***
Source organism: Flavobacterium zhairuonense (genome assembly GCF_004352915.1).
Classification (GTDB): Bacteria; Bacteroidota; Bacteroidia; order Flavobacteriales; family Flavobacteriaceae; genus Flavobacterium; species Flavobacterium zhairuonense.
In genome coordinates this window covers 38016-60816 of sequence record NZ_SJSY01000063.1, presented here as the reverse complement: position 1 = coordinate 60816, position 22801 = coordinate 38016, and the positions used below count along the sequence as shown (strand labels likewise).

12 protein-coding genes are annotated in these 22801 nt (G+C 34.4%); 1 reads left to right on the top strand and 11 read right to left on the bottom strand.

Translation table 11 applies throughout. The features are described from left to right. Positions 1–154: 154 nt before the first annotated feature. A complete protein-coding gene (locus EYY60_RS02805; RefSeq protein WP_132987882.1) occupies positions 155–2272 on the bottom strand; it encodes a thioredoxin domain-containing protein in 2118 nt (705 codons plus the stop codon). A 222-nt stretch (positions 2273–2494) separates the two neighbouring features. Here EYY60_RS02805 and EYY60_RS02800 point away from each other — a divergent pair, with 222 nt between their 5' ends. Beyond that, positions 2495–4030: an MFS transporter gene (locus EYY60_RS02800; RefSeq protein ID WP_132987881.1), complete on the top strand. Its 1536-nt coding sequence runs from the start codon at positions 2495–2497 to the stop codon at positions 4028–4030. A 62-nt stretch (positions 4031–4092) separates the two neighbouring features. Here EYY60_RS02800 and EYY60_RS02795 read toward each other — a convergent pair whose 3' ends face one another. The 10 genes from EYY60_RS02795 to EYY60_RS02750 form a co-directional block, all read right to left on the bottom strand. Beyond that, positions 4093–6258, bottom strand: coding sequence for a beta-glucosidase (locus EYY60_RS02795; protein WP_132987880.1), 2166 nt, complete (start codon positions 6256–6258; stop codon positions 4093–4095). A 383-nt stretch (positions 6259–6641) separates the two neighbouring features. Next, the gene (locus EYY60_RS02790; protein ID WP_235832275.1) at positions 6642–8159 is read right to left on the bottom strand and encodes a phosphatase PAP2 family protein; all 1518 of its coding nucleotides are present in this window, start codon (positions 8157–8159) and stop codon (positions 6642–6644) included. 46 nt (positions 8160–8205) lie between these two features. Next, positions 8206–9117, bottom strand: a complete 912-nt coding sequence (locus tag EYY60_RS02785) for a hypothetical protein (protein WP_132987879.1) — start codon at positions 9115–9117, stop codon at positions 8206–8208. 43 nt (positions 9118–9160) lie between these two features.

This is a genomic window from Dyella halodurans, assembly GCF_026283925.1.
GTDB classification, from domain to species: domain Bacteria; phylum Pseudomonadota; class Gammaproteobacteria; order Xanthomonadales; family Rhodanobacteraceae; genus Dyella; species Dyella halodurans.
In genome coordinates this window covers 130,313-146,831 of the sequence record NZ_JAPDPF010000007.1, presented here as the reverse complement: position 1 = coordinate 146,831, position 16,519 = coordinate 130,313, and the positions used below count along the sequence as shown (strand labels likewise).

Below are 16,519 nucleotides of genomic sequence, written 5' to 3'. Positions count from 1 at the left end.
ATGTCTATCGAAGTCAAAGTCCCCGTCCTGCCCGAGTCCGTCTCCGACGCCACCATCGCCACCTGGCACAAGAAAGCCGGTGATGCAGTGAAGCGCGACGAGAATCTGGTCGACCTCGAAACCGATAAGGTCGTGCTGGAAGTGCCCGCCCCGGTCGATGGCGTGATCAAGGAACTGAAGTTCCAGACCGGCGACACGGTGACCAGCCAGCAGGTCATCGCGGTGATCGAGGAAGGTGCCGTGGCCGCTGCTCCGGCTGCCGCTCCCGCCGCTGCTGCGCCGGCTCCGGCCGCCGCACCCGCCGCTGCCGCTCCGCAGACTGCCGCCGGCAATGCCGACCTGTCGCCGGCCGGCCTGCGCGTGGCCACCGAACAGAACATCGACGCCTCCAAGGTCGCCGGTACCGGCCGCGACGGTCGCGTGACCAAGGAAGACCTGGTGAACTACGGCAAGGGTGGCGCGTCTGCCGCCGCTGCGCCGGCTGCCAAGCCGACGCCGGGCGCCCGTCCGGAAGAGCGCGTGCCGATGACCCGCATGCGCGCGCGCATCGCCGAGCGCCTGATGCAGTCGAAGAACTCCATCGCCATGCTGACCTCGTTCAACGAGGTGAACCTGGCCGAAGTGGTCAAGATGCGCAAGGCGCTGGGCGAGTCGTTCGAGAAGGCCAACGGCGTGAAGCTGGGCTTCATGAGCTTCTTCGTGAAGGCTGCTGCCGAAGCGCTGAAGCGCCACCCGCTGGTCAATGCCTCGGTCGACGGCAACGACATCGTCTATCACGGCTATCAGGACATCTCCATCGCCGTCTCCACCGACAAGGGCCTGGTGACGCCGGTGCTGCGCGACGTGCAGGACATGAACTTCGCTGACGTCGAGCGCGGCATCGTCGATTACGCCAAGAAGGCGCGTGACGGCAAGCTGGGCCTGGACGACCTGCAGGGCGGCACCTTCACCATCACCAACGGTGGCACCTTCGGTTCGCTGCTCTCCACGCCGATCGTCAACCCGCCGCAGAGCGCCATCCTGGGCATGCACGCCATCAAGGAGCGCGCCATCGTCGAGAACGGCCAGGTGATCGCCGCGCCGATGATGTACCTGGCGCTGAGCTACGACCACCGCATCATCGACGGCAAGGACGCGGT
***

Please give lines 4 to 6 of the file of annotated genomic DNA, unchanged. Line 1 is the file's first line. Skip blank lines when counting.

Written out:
12 protein-coding genes are annotated in these 22801 nt (G+C 34.4%); 1 reads left to right on the top strand and 11 read right to left on the bottom strand.

Translation table 11 applies throughout. The features are described from left to right. Positions 1–154: 154 nt before the first annotated feature. A complete protein-coding gene (locus EYY60_RS02805; RefSeq protein WP_132987882.1) occupies positions 155–2272 on the bottom strand; it encodes a thioredoxin domain-containing protein in 2118 nt (705 codons plus the stop codon). A 222-nt stretch (positions 2273–2494) separates the two neighbouring features. Here EYY60_RS02805 and EYY60_RS02800 point away from each other — a divergent pair, with 222 nt between their 5' ends. Beyond that, positions 2495–4030: an MFS transporter gene (locus EYY60_RS02800; RefSeq protein ID WP_132987881.1), complete on the top strand. Its 1536-nt coding sequence runs from the start codon at positions 2495–2497 to the stop codon at positions 4028–4030. A 62-nt stretch (positions 4031–4092) separates the two neighbouring features. Here EYY60_RS02800 and EYY60_RS02795 read toward each other — a convergent pair whose 3' ends face one another. The 10 genes from EYY60_RS02795 to EYY60_RS02750 form a co-directional block, all read right to left on the bottom strand. Beyond that, positions 4093–6258, bottom strand: coding sequence for a beta-glucosidase (locus EYY60_RS02795; protein WP_132987880.1), 2166 nt, complete (start codon positions 6256–6258; stop codon positions 4093–4095). A 383-nt stretch (positions 6259–6641) separates the two neighbouring features. Next, the gene (locus EYY60_RS02790; protein ID WP_235832275.1) at positions 6642–8159 is read right to left on the bottom strand and encodes a phosphatase PAP2 family protein; all 1518 of its coding nucleotides are present in this window, start codon (positions 8157–8159) and stop codon (positions 6642–6644) included. 46 nt (positions 8160–8205) lie between these two features. Next, positions 8206–9117, bottom strand: a complete 912-nt coding sequence (locus tag EYY60_RS02785) for a hypothetical protein (protein WP_132987879.1) — start codon at positions 9115–9117, stop codon at positions 8206–8208. 43 nt (positions 9118–9160) lie between these two features.

This is a genomic window from Dyella halodurans, assembly GCF_026283925.1.